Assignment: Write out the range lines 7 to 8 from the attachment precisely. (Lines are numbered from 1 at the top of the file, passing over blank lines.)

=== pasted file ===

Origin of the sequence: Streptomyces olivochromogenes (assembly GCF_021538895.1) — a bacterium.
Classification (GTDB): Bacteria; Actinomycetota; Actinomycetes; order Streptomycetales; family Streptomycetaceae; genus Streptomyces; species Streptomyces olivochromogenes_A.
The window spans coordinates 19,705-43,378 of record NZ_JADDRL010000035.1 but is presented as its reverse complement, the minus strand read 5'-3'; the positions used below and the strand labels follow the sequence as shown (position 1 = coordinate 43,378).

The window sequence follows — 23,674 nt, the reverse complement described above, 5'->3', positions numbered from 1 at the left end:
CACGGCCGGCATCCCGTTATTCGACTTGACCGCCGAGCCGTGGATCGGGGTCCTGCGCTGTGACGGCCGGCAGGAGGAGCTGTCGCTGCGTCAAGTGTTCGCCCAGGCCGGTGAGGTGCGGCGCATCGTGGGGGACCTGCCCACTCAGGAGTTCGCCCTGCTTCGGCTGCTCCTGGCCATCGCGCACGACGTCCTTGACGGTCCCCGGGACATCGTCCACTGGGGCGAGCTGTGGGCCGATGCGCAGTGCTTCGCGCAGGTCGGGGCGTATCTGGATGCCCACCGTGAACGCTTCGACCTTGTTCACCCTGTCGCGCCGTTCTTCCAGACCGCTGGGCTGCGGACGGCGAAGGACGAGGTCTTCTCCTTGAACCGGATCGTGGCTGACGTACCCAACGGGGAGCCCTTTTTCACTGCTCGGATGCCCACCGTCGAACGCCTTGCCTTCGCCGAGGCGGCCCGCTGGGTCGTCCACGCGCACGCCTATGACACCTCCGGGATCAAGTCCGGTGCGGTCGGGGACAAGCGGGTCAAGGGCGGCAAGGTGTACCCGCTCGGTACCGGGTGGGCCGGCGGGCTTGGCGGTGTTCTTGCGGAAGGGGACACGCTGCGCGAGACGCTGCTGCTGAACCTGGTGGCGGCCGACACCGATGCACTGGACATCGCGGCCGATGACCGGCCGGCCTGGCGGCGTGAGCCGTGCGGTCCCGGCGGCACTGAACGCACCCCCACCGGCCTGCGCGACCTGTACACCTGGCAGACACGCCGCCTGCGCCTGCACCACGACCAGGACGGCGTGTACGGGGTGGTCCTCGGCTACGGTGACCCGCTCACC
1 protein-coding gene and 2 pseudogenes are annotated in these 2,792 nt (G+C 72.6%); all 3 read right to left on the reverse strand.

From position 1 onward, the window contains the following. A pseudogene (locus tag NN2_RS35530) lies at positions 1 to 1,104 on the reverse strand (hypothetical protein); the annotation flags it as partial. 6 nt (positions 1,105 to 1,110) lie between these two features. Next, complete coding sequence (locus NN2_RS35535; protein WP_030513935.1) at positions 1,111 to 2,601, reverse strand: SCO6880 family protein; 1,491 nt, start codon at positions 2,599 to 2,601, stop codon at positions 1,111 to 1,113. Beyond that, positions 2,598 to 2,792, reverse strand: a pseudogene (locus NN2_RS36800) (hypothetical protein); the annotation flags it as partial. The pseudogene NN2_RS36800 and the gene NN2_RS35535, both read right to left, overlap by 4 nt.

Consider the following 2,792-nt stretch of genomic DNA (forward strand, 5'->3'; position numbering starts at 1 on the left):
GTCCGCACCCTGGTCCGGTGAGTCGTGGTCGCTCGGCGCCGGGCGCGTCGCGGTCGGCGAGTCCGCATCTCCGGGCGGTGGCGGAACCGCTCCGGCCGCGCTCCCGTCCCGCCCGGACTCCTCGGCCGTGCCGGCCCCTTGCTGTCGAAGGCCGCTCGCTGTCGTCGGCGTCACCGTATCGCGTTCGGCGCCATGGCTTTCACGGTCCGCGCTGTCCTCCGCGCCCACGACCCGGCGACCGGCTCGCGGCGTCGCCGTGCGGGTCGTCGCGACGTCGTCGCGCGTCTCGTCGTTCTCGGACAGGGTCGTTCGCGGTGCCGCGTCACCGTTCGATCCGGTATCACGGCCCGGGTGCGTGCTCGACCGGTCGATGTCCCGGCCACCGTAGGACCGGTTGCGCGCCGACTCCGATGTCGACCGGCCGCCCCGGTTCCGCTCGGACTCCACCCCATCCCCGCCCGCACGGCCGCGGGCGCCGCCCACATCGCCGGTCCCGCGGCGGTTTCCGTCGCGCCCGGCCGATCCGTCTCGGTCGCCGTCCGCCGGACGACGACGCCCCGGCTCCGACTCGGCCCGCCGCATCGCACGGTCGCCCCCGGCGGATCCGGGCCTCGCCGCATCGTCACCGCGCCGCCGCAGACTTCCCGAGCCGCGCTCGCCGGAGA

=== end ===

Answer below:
From position 1 onward, the window contains the following. A pseudogene (locus tag NN2_RS35530) lies at positions 1 to 1,104 on the reverse strand (hypothetical protein); the annotation flags it as partial. 6 nt (positions 1,105 to 1,110) lie between these two features. Next, complete coding sequence (locus NN2_RS35535; protein WP_030513935.1) at positions 1,111 to 2,601, reverse strand: SCO6880 family protein; 1,491 nt, start codon at positions 2,599 to 2,601, stop codon at positions 1,111 to 1,113. Beyond that, positions 2,598 to 2,792, reverse strand: a pseudogene (locus NN2_RS36800) (hypothetical protein); the annotation flags it as partial. The pseudogene NN2_RS36800 and the gene NN2_RS35535, both read right to left, overlap by 4 nt.

Consider the following 2,792-nt stretch of genomic DNA (forward strand, 5'->3'; position numbering starts at 1 on the left):